Lyft and Google’s self-driving car unit, Waymo, are mounting a full-frontal assault on both companies’ chief rival: Uber. The two companies formed an alliance to fuse Lyft’s ride-hailing service and Waymo’s technology, a deal that marries technology from Google’s holding company Alphabet with the second-biggest ride hailing service in the U.S.
The details on Lyft-Waymo aren’t fully fleshed out yet, according to the New York Times, but the contours of the deal are intuitive. Waymo is racking up miles driven with its self-driving fleet at breakneck speed, and its blockbuster intellectual property lawsuit against Uber — which is set to go to trial — makes this deal additionally threatening for Uber CEO Travis Kalanick who has said that the Uber fleet will be fully driverless by 2030.
This partnership is the latest in a flurry of marriages and acquisitions by ride-hailing startups, tech companies, and Detroit to win the self-driving future. Here’s how the major alliances shake out:
- The original anti-Uber: The grandaddy of all ride-hailing alliances was formed in late 2015, when China’s Didi Kuaidi (later renamed Didi Chuxing), Lyft, India’s Ola, and Singapore’s Grab joined forces to basically be the anti-Uber. Less than two years later, these bonds have basically been severed, as Didi and Uber signed a truce and some of the companies unwound their mutual app integrations.
- Lyft and GM: Around the same time the Coalition of Ride-Hailing Startups Not Named Uber was forming, GM plowed $500 million into Lyft as part of a deal that linked GM’s burgeoning autonomous driving service to Lyft’s consumer-facing service.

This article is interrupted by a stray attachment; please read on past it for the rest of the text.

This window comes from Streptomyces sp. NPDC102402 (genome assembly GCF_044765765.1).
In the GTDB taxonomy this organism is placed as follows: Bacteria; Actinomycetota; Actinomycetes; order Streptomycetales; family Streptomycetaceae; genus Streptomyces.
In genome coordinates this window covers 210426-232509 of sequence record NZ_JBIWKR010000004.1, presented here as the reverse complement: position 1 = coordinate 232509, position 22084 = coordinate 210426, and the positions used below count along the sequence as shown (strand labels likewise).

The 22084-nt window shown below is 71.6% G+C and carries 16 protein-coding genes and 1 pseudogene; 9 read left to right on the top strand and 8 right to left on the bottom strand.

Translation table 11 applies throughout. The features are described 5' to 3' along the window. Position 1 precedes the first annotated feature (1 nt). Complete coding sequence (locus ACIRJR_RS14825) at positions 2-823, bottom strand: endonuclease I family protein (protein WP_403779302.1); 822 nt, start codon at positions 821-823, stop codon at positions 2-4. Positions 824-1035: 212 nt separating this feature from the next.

- GM and Cruise: Two months after that, GM dropped $1 billion on acquiring the self-driving startup Cruise. But with Lyft now linking up with Waymo, GM is either going to have to start developing new in-house tools or find a new best friend in the ride-hailing space.
- Uber and Toyota: Toyota and Uber last year struck a deal whereby Uber got a sizable investment from Toyota, which in return received a chunk of Uber and the ability to directly lease its cars to Uber drivers.
- Nvidia, Toyota, and everybody else: Though Toyota is keeping a sizeable chunk of its self-driving work in-house, it has a partner that’s becoming increasingly popular: Nvidia. Nvidia is also working with Mercedes, Audi, Tesla, and others on putting A.I. technology into their cars.
- Uber and Otto: Uber spent $680 million to acquire the self-driving truck startup Otto last year, which was founded by former Google/Waymo self-driving chief Anthony Levandowski. That deal is now at the center of Waymo’s lawsuit against Uber, which is not looking good for Uber. And while Uber appeared to make huge strides in autonomous driving late last year, the company’s autonomous car unit is reportedly now embroiled in a “mini civil war.”
- Then, there’s Apple: Apple has been secretive about its autonomous driving efforts, which were initially focused on building a car but have since shifted to making software. Bloomberg spotted an Apple-outfitted Lexus in the Bay Area recently, but not much is known about who Apple is working with at this point.